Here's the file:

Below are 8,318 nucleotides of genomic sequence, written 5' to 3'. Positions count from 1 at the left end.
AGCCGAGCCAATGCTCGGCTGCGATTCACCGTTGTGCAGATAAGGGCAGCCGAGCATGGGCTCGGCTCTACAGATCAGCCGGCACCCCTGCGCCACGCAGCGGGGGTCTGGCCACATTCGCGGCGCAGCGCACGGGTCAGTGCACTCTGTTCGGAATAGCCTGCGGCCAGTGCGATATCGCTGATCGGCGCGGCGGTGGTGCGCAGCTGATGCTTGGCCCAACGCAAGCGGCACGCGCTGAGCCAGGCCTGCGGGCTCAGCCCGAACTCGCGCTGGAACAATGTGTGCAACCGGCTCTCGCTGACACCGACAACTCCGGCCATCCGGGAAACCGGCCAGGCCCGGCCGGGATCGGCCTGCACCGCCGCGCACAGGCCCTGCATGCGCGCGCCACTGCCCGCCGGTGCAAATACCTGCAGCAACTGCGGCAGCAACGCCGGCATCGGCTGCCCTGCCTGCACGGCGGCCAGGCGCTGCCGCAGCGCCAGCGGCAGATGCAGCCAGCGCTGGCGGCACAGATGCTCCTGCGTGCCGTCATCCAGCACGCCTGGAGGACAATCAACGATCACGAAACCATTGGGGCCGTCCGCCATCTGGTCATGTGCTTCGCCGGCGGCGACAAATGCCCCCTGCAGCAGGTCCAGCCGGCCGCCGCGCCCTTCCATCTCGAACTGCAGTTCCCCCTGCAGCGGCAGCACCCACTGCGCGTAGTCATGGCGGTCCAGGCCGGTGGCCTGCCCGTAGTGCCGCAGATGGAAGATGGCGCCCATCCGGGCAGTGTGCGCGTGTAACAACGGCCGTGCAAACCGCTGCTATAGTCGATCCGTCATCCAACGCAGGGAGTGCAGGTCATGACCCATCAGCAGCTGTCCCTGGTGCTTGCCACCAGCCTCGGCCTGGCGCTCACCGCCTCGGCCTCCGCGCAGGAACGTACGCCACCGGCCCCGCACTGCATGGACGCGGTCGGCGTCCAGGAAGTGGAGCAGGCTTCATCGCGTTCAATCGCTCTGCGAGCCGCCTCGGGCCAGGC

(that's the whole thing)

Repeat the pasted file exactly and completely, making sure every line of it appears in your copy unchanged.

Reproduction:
Below are 8,318 nucleotides of genomic sequence, written 5' to 3'. Positions count from 1 at the left end.
AGCCGAGCCAATGCTCGGCTGCGATTCACCGTTGTGCAGATAAGGGCAGCCGAGCATGGGCTCGGCTCTACAGATCAGCCGGCACCCCTGCGCCACGCAGCGGGGGTCTGGCCACATTCGCGGCGCAGCGCACGGGTCAGTGCACTCTGTTCGGAATAGCCTGCGGCCAGTGCGATATCGCTGATCGGCGCGGCGGTGGTGCGCAGCTGATGCTTGGCCCAACGCAAGCGGCACGCGCTGAGCCAGGCCTGCGGGCTCAGCCCGAACTCGCGCTGGAACAATGTGTGCAACCGGCTCTCGCTGACACCGACAACTCCGGCCATCCGGGAAACCGGCCAGGCCCGGCCGGGATCGGCCTGCACCGCCGCGCACAGGCCCTGCATGCGCGCGCCACTGCCCGCCGGTGCAAATACCTGCAGCAACTGCGGCAGCAACGCCGGCATCGGCTGCCCTGCCTGCACGGCGGCCAGGCGCTGCCGCAGCGCCAGCGGCAGATGCAGCCAGCGCTGGCGGCACAGATGCTCCTGCGTGCCGTCATCCAGCACGCCTGGAGGACAATCAACGATCACGAAACCATTGGGGCCGTCCGCCATCTGGTCATGTGCTTCGCCGGCGGCGACAAATGCCCCCTGCAGCAGGTCCAGCCGGCCGCCGCGCCCTTCCATCTCGAACTGCAGTTCCCCCTGCAGCGGCAGCACCCACTGCGCGTAGTCATGGCGGTCCAGGCCGGTGGCCTGCCCGTAGTGCCGCAGATGGAAGATGGCGCCCATCCGGGCAGTGTGCGCGTGTAACAACGGCCGTGCAAACCGCTGCTATAGTCGATCCGTCATCCAACGCAGGGAGTGCAGGTCATGACCCATCAGCAGCTGTCCCTGGTGCTTGCCACCAGCCTCGGCCTGGCGCTCACCGCCTCGGCCTCCGCGCAGGAACGTACGCCACCGGCCCCGCACTGCATGGACGCGGTCGGCGTCCAGGAAGTGGAGCAGGCTTCATCGCGTTCAATCGCTCTGCGAGCCGCCTCGGGCCAGGC